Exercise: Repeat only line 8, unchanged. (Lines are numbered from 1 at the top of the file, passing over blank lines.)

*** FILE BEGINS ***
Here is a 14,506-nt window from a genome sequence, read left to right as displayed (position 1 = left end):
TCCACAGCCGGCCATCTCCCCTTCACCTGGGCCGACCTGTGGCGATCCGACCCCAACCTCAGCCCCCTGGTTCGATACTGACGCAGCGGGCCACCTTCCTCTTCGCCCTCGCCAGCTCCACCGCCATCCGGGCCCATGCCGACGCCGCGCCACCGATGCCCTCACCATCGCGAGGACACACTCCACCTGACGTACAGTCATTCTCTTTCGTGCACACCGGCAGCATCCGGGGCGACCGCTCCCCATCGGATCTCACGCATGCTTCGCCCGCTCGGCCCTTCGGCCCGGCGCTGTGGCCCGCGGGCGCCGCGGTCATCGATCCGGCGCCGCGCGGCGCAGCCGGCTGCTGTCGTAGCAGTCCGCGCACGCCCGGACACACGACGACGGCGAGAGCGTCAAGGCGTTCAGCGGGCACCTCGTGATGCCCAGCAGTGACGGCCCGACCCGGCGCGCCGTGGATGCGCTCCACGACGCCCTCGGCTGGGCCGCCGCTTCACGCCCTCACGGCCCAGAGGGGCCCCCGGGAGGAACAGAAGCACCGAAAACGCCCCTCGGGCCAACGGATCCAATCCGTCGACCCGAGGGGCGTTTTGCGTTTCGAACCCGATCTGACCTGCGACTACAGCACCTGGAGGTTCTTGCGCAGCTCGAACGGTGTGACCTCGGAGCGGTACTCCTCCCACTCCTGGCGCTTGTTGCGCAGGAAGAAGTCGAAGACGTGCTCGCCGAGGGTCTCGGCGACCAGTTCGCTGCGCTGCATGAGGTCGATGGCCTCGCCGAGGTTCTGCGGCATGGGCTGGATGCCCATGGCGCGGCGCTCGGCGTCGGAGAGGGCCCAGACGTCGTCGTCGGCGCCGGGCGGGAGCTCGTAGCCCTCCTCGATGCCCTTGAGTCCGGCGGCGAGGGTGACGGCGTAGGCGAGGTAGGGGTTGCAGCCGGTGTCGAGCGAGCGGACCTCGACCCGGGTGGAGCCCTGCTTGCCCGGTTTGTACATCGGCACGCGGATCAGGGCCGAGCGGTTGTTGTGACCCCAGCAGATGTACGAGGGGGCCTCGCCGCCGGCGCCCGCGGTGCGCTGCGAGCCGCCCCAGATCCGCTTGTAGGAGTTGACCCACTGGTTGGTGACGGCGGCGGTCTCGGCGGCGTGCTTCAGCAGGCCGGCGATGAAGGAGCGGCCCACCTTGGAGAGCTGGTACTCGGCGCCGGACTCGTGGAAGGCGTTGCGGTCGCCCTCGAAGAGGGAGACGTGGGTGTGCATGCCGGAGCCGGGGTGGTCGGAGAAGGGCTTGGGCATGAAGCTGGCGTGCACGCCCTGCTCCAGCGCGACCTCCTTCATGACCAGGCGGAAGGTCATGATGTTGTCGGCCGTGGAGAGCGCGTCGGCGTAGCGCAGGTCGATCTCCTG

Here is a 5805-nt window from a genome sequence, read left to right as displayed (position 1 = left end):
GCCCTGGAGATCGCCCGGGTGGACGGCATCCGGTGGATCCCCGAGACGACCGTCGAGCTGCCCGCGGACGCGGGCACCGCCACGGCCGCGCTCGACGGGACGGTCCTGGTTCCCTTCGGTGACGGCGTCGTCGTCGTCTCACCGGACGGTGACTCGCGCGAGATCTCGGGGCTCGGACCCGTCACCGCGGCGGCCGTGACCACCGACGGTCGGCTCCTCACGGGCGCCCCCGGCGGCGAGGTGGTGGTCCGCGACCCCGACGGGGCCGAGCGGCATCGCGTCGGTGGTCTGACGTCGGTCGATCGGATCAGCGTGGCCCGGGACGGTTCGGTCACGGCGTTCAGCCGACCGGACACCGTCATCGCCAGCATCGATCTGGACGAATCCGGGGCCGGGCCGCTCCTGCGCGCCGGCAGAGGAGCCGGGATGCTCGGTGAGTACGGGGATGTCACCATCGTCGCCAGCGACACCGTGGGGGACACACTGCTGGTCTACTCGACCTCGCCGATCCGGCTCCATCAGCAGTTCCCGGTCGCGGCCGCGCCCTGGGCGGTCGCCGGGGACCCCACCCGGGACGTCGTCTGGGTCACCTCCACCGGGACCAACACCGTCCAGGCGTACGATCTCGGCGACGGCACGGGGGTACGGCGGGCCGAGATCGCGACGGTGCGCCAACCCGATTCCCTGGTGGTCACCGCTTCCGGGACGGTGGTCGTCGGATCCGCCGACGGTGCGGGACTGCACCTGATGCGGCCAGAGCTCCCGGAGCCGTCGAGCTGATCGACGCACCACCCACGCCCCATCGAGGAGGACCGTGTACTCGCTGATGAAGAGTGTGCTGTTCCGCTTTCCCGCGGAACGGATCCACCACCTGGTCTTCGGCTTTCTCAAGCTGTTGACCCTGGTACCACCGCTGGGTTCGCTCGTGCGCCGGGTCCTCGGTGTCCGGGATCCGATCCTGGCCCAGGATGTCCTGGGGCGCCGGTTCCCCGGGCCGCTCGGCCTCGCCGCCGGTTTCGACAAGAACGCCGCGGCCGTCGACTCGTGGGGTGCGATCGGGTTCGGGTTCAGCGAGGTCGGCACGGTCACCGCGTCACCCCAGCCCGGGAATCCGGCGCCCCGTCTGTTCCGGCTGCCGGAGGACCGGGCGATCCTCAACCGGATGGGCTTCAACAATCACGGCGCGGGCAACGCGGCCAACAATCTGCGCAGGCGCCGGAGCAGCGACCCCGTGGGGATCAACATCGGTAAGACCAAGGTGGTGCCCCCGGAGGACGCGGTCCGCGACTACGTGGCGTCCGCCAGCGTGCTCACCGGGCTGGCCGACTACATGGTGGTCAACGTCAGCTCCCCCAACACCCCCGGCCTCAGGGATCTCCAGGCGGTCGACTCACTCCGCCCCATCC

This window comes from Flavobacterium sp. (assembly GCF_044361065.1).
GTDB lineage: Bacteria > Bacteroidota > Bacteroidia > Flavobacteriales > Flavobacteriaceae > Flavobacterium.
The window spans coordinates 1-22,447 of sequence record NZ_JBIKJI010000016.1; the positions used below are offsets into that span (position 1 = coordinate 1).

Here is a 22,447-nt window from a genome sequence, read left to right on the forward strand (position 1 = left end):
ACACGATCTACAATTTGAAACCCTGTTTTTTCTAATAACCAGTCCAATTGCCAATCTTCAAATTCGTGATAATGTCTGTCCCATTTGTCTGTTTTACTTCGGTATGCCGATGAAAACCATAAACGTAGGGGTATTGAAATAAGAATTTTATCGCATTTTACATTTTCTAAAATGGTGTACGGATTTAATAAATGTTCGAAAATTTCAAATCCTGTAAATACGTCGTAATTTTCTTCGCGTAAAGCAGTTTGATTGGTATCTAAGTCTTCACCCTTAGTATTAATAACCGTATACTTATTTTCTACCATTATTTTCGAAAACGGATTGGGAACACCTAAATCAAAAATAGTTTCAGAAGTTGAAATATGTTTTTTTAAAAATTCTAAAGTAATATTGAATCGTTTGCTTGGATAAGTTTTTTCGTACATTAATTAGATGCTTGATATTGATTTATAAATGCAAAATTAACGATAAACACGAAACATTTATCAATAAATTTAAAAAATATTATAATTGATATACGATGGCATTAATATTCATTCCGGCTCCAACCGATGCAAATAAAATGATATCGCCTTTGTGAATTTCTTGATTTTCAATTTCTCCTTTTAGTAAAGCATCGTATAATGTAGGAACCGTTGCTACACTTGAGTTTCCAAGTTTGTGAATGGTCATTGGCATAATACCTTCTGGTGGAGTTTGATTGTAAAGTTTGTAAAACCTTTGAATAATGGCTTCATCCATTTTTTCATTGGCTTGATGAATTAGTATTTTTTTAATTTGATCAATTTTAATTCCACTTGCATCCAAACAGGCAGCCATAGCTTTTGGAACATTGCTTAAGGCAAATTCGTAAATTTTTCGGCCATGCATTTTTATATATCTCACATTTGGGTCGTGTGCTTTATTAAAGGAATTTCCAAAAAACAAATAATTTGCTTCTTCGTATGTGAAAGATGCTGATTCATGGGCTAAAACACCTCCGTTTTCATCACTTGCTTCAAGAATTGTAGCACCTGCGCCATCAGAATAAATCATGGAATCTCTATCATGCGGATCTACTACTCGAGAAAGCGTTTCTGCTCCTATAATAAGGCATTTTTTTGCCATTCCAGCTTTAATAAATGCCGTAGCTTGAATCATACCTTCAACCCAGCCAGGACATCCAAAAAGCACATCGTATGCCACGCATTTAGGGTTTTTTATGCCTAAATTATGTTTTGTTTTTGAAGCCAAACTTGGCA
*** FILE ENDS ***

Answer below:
Here is a 22,447-nt window from a genome sequence, read left to right on the forward strand (position 1 = left end):